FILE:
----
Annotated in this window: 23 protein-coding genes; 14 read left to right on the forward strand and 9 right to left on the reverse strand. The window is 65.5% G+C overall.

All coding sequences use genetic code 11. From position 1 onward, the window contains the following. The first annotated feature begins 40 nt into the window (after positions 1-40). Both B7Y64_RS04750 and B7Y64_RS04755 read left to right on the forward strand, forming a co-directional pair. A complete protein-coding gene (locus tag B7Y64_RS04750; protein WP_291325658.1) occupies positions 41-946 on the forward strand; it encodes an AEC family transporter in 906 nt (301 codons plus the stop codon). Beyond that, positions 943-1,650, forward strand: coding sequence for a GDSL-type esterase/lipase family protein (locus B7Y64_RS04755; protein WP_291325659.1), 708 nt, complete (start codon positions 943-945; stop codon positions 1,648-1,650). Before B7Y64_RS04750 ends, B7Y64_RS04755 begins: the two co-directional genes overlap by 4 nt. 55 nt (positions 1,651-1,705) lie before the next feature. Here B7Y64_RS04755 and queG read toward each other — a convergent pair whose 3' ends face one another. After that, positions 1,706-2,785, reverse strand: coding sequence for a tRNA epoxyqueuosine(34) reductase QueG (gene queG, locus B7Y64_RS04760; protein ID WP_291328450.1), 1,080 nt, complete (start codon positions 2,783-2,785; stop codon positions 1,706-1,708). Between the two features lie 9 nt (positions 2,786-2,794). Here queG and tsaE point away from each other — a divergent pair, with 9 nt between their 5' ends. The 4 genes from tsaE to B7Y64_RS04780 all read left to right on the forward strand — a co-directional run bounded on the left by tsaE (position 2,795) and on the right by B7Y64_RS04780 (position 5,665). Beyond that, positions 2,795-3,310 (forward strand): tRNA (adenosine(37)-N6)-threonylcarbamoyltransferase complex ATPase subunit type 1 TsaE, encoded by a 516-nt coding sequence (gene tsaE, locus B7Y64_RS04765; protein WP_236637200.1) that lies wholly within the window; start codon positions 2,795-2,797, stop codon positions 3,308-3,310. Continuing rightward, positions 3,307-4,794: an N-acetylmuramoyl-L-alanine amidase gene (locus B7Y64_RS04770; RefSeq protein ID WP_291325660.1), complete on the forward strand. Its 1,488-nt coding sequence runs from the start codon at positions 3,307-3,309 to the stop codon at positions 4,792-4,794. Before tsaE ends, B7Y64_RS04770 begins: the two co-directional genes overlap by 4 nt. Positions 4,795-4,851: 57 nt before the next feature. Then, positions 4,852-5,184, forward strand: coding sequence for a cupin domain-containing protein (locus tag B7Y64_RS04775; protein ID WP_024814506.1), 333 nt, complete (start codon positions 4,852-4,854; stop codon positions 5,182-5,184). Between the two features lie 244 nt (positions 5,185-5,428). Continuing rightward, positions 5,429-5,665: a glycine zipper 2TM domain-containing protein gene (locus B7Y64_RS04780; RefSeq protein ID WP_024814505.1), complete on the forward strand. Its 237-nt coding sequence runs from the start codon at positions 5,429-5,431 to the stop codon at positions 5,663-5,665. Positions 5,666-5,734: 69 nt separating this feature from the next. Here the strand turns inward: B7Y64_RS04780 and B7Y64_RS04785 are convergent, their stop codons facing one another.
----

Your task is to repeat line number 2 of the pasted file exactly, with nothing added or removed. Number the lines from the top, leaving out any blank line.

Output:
All coding sequences use genetic code 11. From position 1 onward, the window contains the following. The first annotated feature begins 40 nt into the window (after positions 1-40). Both B7Y64_RS04750 and B7Y64_RS04755 read left to right on the forward strand, forming a co-directional pair. A complete protein-coding gene (locus tag B7Y64_RS04750; protein WP_291325658.1) occupies positions 41-946 on the forward strand; it encodes an AEC family transporter in 906 nt (301 codons plus the stop codon). Beyond that, positions 943-1,650, forward strand: coding sequence for a GDSL-type esterase/lipase family protein (locus B7Y64_RS04755; protein WP_291325659.1), 708 nt, complete (start codon positions 943-945; stop codon positions 1,648-1,650). Before B7Y64_RS04750 ends, B7Y64_RS04755 begins: the two co-directional genes overlap by 4 nt. 55 nt (positions 1,651-1,705) lie before the next feature. Here B7Y64_RS04755 and queG read toward each other — a convergent pair whose 3' ends face one another. After that, positions 1,706-2,785, reverse strand: coding sequence for a tRNA epoxyqueuosine(34) reductase QueG (gene queG, locus B7Y64_RS04760; protein ID WP_291328450.1), 1,080 nt, complete (start codon positions 2,783-2,785; stop codon positions 1,706-1,708). Between the two features lie 9 nt (positions 2,786-2,794). Here queG and tsaE point away from each other — a divergent pair, with 9 nt between their 5' ends. The 4 genes from tsaE to B7Y64_RS04780 all read left to right on the forward strand — a co-directional run bounded on the left by tsaE (position 2,795) and on the right by B7Y64_RS04780 (position 5,665). Beyond that, positions 2,795-3,310 (forward strand): tRNA (adenosine(37)-N6)-threonylcarbamoyltransferase complex ATPase subunit type 1 TsaE, encoded by a 516-nt coding sequence (gene tsaE, locus B7Y64_RS04765; protein WP_236637200.1) that lies wholly within the window; start codon positions 2,795-2,797, stop codon positions 3,308-3,310. Continuing rightward, positions 3,307-4,794: an N-acetylmuramoyl-L-alanine amidase gene (locus B7Y64_RS04770; RefSeq protein ID WP_291325660.1), complete on the forward strand. Its 1,488-nt coding sequence runs from the start codon at positions 3,307-3,309 to the stop codon at positions 4,792-4,794. Before tsaE ends, B7Y64_RS04770 begins: the two co-directional genes overlap by 4 nt. Positions 4,795-4,851: 57 nt before the next feature. Then, positions 4,852-5,184, forward strand: coding sequence for a cupin domain-containing protein (locus tag B7Y64_RS04775; protein ID WP_024814506.1), 333 nt, complete (start codon positions 4,852-4,854; stop codon positions 5,182-5,184). Between the two features lie 244 nt (positions 5,185-5,428). Continuing rightward, positions 5,429-5,665: a glycine zipper 2TM domain-containing protein gene (locus B7Y64_RS04780; RefSeq protein ID WP_024814505.1), complete on the forward strand. Its 237-nt coding sequence runs from the start codon at positions 5,429-5,431 to the stop codon at positions 5,663-5,665. Positions 5,666-5,734: 69 nt separating this feature from the next. Here the strand turns inward: B7Y64_RS04780 and B7Y64_RS04785 are convergent, their stop codons facing one another.